CHRISTIANS staged protests at Cathedrals across England and Wales on Sunday 5 March, highlighting and opposing investments in fossil fuels held by sections of the Church of England and the Catholic Church. 

At Southwark Cathedral, Judith Russenberger shaved off her hair during a Eucharist service as an act of repentance for the role both individuals and the church are playing in fuelling the climate emergency. At Southwell Minster in Nottinghamshire, Mary Smail wore sackcloth and had her forehead marked with an ash cross at the end of a Eucharist service..

Those attending were demanding that both The Church of England and the Catholic Church divest from fossil fuels as quickly as possible, commit to not reinvesting in fossil fuels in the future, and instead put their money into investments which will promote a sustainable future such as renewable technologies.

Members of Christian Climate Action  visited 12 Cathedrals and Minsters, and in the lead up to the protest they also visited a number of Cathedrals representing dioceses which have already divested from fossil fuels, to thank them.

In the last five years, most major denominations in the UK, including the Methodist Church and the United Reformed Church, have divested, or committed to divest, from fossil fuel companies because these companies are fuelling the climate emergency.

In addition, 18 Church of England dioceses have made a divestment commitment. However, seven dioceses are still investing and a further 17 have divested for financial reasons, but have failed to commit to not reinvesting in the future. In addition, The Church Commissioners and the Church of England Pension Board still hold investments in fossil fuels.

Every Catholic diocese in Scotland has divested. In addition, 10 Catholic dioceses in England have made a divestment commitment. However, 10 English Catholic dioceses are still investing in fossil fuels and two have divested but have not publicly committed to not reinvest in the future.

Caroline Harmon, a self-employed trainer, who attended Southwell Minster, said: “It’s fantastic that so many dioceses within the Church of England have made divestment commitments and we applaud them for the efforts and for all the hard work that is going into working towards Net Zero by 2030. However, it’s not acceptable that any part of the Church still has investments in fossil fuels. The Church is giving legitimacy to companies who are fuelling the climate emergency by expanding the extraction of fossil fuels. This needs to stop.”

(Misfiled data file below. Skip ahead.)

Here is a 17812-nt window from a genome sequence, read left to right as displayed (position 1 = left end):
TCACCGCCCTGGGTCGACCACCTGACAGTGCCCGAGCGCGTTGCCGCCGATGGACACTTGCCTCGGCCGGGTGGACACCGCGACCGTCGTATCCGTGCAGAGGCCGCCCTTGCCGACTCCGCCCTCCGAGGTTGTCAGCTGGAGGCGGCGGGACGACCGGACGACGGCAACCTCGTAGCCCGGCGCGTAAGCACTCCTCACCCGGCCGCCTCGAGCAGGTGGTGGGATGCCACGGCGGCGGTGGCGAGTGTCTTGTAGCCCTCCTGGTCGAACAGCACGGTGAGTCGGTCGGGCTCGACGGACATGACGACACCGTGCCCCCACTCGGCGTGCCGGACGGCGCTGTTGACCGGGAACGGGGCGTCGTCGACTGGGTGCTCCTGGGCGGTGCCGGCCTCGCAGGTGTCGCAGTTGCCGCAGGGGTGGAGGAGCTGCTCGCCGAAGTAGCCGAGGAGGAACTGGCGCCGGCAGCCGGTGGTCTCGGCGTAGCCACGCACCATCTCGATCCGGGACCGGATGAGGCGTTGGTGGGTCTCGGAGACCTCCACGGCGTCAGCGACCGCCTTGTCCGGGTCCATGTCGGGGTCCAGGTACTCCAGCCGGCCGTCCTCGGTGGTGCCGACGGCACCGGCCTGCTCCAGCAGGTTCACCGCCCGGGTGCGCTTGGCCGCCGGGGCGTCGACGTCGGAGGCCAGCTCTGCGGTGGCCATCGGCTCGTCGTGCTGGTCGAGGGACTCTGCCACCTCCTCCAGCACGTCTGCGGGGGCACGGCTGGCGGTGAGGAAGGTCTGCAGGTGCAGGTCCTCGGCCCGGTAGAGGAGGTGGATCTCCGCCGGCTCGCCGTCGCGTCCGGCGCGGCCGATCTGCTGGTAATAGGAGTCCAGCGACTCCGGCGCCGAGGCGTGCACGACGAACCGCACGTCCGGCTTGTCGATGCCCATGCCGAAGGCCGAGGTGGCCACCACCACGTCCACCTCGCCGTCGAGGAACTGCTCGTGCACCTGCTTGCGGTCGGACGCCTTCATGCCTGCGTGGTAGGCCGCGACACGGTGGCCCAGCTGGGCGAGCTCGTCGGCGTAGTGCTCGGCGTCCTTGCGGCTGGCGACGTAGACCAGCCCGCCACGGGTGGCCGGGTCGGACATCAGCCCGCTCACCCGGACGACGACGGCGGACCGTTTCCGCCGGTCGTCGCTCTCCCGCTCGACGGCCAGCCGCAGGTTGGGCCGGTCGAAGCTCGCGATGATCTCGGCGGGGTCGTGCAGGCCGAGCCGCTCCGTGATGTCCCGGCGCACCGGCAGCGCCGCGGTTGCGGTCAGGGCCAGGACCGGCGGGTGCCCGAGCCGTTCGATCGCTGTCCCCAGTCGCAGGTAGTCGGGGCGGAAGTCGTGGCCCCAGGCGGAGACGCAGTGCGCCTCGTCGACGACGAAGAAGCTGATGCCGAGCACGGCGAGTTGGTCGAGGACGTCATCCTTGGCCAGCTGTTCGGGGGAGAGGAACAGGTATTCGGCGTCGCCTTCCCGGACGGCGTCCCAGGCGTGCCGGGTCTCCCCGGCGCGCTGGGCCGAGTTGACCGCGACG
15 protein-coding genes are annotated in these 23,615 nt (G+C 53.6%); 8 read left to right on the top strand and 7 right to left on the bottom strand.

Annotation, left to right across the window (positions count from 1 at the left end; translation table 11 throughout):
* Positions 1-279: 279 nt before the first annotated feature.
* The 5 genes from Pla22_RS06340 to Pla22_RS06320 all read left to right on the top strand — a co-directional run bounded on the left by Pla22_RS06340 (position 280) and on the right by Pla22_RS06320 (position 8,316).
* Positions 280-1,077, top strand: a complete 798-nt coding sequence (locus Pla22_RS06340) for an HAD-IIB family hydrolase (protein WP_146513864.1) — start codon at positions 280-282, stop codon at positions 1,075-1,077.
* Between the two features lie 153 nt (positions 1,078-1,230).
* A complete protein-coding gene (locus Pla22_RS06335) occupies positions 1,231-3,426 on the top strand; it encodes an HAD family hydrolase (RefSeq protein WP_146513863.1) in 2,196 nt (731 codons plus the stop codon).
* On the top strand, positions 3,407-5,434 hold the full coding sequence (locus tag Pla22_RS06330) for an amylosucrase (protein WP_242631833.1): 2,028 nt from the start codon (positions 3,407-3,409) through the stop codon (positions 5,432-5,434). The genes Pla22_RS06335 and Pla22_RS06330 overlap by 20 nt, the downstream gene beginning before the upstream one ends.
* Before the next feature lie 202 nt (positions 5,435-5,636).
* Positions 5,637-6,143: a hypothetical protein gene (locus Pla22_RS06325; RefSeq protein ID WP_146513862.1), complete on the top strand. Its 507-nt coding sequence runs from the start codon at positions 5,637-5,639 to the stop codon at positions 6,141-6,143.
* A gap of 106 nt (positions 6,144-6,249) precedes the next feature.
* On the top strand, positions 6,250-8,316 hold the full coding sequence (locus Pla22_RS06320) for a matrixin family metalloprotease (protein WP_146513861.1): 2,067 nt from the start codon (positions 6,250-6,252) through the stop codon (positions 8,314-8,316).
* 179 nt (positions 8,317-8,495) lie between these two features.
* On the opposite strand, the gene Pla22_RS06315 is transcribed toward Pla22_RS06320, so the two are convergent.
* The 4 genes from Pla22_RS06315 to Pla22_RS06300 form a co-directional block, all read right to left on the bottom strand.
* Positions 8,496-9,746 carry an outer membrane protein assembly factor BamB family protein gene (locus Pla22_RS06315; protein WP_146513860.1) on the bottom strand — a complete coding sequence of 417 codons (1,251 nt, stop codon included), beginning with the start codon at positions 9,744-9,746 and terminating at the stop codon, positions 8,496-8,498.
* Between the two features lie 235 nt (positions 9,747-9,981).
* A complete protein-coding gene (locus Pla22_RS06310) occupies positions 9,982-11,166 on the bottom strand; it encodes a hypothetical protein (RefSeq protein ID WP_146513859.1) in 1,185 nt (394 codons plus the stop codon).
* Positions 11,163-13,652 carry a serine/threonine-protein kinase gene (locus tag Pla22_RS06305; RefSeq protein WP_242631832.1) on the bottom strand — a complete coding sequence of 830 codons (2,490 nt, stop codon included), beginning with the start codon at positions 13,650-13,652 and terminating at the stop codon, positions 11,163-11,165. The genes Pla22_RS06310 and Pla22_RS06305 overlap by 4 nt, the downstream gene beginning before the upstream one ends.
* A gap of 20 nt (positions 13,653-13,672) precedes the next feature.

Karin Weetman, who worships at St Charles Tudhoe, was present at the action at St Mary’s Cathedral Newcastle and said: “It is important to acknowledge that many Catholic dioceses have already ended their investment in fossil fuels, but to secure the necessary rapid transition to green and sustainable energy sources, every diocese must make clear that the fossil fuel era is ended by saying publicly that it commits to not reinvesting.’

Martin Jarvis, who was present at Southwark Cathedral, said: “I want to highlight the immorality of staying with fossil fuel investments, as we now know there is no evidence that engagement with these companies has had any effect whatsoever. The fossil fuel companies are brazenly ploughing ahead with ecocidal behaviour.”

Paul Russenberger, husband of Judith, read out a statement while her hair was being shaved. This included: “Today Christian Climate Action is calling upon Southwark diocese to rid itself of all investments that finance the fossil fuel industry and its destructive activities, and instead to make investments which will safeguard the environment and benefit our neighbours.’

Dave Mitchell, an IT worker who worships at a city centre church in Bristol and was present at Clifton Cathedral, said: “I find it appalling that the church, which seeks to love and care for the world that has been created, and should be standing up for justice and compassion, holds investments in gas and oil companies. These companies are gradually destroying our planet through the emission of greenhouse gases, causing untold suffering right now in countries in the Global south, and seriously affecting the lives of future generations.”

Susan Ward, a grandmother to four children between five and 11 months, who was present at Liverpool Metropolitan Cathedral said: “I wake each morning to the dread of what my beautiful grandchildren will have to deal with. I have joined Christian Climate Action as a Catholic. My fellow non-catholic Christians envy the leadership we have in the Pope regarding our Common Home. It’s incredible that 13 dioceses in England and Wales are still putting money into these industries.”

In May 2021 the International Energy Agency announced that exploration for new sources of fossil fuels needed to end that year, if we want to meet the global goal of net zero emissions by 2050. All major oil companies are continuing to explore for and develop new fossil fuel reserves.

The protest comes ahead of The Big One – a protest happening in Westminster from the 21 to the 24 April 2023, to demand a fair society and a citizen-led end to the fossil fuel era. Christian Climate Action is inviting everyone to The Big One protest.

* More information on The Big One here.

* Source: Christian Climate Action